No. 634.

Mr. Frelinghuysen to Mr. Wallace .

No. 254.]

Sir: I herewith transmit a copy of a note from the minister of Turkey at this capital, of November 26, 1884, in regard to the disputed interpretation of the fourth article of the treaty of 1830, between the United [Page 828] States and Turkey. I have merely said in reply that a copy of this note would be sent to you for your information in the examination of the matter under the instructions which have already been given to you. What the Department desires now is a full report from you upon the subject.

You will observe from a perusal of Tevfik Pasha’s note, that the ground is now changed, and that the words “arrested and tried” are the only ones which are regarded as wanting in the Turkish text. These are not in juxtaposition in the English text.

Tevfik’s collocation of these words in one phrase is somewhat misleading. The words are in two different clauses:

They shall not be arrested and put in prison by the local authorities, and
They shall be tried by their minister or consul and punished.

It is not denied that the prohibition against imprisonment by the local authorities exists, and it is not logical to insist on the omission of “arrest” without which no imprisonment would be possible. And all the versions agree that our citizens are to be punished according to their offense only through the instrumentality of their ministers and consuls. How such instrumentality can award and inflict punishment in accordance with the offense, if the necessary stage of judicial ascertainment is omitted, does not appear.

The citation by Tevfik Pasha establishes the very fact he attempts to refute, that Rhind’s negotiations were in French and that the Turkish text submitted to him by the reis effendi was said to be the exact equivalent of the text agreed upon in French. I may here properly advert, then, to our view that the words “following in this respect the usage observed towards other Franks” is merely explanatory of the specific treatment there accorded and defined in the article, and is not to be deemed as the essential clause subjecting the treatment of American citizens to all the changes it might thereafter undergo.

As for the state of jurisdiction in 1830 Tevfik Pasha’s statement is restricted, and not borne out by a historical examination of the facts. The distinguished publicist, Pradier-Fodéré, than whom there is no higher authority, in a paper contributed to the Revue de Droit International et de Législation Comparée in 1869 (torn. I) sums up the procedure under the capitulations as follows (p. 126):

L’inviolabifité du domicile et dans le cas de flagrant délit, la défense aux autorités locales d’arrêter dans une maison européenne, même un indigène coupable, sans l’assistance d’un offlcier du consulat on de l’ambassade; le droit pour les nationaux des pays de l’occident d’être jugés par leurs ambassadeurs on leurs consuls dans touteslours contestations civiles ou criminelles, et l’autorisation pour les autorités ottomanes de prêter main-forte aux agents diplomatiques et aux consuls pour assurer l’exécution des sentences rendues.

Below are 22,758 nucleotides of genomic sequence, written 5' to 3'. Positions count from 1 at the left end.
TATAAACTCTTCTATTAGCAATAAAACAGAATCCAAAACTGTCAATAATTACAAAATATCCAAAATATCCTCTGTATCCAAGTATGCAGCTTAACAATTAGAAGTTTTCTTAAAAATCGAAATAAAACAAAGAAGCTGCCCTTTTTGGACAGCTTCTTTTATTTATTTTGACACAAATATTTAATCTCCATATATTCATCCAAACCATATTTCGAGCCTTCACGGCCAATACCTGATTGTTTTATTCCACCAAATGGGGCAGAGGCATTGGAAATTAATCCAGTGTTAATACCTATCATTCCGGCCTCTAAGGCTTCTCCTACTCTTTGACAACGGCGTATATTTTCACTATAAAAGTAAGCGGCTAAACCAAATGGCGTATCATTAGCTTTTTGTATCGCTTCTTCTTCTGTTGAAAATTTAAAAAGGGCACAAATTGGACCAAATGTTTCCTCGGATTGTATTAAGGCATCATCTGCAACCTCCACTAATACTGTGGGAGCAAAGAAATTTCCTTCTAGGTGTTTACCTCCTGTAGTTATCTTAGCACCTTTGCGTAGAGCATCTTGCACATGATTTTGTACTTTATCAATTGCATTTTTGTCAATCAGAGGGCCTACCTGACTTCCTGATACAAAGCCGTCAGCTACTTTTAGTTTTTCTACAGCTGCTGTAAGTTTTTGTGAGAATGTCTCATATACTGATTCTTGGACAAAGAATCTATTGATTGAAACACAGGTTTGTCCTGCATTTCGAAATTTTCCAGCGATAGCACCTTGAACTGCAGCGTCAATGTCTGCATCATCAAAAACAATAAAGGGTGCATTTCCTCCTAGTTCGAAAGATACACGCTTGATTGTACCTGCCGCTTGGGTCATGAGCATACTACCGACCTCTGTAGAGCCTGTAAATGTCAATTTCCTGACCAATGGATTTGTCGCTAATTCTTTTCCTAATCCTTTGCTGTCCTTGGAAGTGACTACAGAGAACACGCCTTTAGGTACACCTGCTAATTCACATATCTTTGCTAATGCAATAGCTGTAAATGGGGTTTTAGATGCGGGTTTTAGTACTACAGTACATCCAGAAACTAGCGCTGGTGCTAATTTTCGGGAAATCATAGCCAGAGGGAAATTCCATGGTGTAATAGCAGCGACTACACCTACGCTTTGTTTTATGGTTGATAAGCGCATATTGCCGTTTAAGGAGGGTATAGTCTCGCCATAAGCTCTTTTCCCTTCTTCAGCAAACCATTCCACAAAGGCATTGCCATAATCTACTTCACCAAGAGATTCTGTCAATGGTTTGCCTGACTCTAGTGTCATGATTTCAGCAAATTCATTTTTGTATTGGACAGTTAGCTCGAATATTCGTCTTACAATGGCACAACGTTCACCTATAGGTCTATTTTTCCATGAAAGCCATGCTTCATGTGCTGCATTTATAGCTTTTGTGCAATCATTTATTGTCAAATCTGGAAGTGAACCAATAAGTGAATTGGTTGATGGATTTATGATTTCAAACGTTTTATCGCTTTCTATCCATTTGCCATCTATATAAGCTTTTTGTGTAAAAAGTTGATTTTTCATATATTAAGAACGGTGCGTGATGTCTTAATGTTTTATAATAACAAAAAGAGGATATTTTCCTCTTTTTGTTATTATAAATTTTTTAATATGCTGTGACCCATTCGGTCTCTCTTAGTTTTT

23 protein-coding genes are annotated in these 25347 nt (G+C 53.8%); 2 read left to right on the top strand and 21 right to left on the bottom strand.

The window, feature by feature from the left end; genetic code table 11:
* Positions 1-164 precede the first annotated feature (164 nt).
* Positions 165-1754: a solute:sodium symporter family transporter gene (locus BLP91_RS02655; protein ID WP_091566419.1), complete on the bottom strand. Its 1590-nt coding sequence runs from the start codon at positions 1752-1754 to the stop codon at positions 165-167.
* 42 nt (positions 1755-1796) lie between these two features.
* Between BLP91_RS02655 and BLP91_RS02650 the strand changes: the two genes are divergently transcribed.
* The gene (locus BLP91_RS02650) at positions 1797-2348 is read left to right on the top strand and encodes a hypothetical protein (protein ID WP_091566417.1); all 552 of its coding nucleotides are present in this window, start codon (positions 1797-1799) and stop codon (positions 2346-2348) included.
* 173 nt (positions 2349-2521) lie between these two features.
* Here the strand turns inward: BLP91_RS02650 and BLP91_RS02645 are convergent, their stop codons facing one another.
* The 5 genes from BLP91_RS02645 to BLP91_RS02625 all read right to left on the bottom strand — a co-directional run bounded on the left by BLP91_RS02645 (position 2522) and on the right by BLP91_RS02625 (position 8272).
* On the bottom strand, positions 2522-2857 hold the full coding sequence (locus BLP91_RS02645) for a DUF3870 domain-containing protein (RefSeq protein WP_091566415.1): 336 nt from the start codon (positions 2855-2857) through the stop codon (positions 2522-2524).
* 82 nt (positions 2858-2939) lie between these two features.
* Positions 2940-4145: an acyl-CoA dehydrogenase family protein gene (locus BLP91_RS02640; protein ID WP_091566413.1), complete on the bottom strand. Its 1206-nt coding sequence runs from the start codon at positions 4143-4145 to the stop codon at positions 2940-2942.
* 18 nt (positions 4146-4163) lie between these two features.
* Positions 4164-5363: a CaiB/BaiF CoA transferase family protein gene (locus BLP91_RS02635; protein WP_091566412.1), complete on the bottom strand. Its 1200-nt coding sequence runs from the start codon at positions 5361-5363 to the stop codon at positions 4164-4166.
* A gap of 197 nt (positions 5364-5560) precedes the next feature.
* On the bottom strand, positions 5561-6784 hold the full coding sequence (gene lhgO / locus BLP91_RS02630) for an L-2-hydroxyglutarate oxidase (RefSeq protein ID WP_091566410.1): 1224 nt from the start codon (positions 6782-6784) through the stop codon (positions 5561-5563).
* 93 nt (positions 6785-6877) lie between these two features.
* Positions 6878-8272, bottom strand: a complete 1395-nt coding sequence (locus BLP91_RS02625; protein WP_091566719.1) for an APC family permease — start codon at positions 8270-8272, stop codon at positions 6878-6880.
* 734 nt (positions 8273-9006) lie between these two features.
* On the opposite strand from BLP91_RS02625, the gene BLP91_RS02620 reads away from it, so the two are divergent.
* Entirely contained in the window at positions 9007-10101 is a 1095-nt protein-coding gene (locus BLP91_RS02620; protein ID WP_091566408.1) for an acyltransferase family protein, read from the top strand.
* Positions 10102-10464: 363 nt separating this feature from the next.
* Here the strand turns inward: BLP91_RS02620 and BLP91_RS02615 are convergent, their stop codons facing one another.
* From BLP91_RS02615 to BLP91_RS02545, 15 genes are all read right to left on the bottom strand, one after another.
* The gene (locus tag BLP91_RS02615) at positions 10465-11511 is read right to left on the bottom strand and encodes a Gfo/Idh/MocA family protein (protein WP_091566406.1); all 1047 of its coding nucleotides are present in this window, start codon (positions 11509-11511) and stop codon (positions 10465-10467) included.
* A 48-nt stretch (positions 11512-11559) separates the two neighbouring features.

Or in English, as follows:

The inviolability of domicil, and in the case of flagrante delicto, the local authorities to be forbidden to make an arrest in a European house even of a guilty native, without the help of an officer of the consulate or embassy; the right of citizens of nations of the West to be judged by their ambassadors or consuls in their civil or criminal litigations and the authority to be given to Ottoman officials to assist diplomatic agents and consuls in securing the execution of pronounced sentences.

So far as the Turkish position may be inferred from what has been said heretofore, it implies contention for four alternate stages of procedure, viz:

The Turks to arrest (which is expressly forbidden by the capitulations).
The minister to imprison.
The Turks to try the accused in the presence of their minister or consul (but without the latter exercising any of the “instrumentality” which the treaty of 1830 admittedly reserves to them); and
The minister or consul to “punish” in accordance with the offense (although all instrumentality in fixing a punishment in accordance with the offense is denied to the minister or consul).

Nothing could better show the incongruity of the Turkish claim than this formulation of their position after some twenty years of discussion.

Under the circumstances, therefore, I can only reiterate the oft-repeated assertion of this Government, that it is still without any intelligible and congruous English or French version which the Sublime Porte admits as correctly interpreting the Turkish text, certainly none can be deduced from Tevfik Pasha’s present note.

Your report is awaited before further instructing you in the premises.

I am, &c.,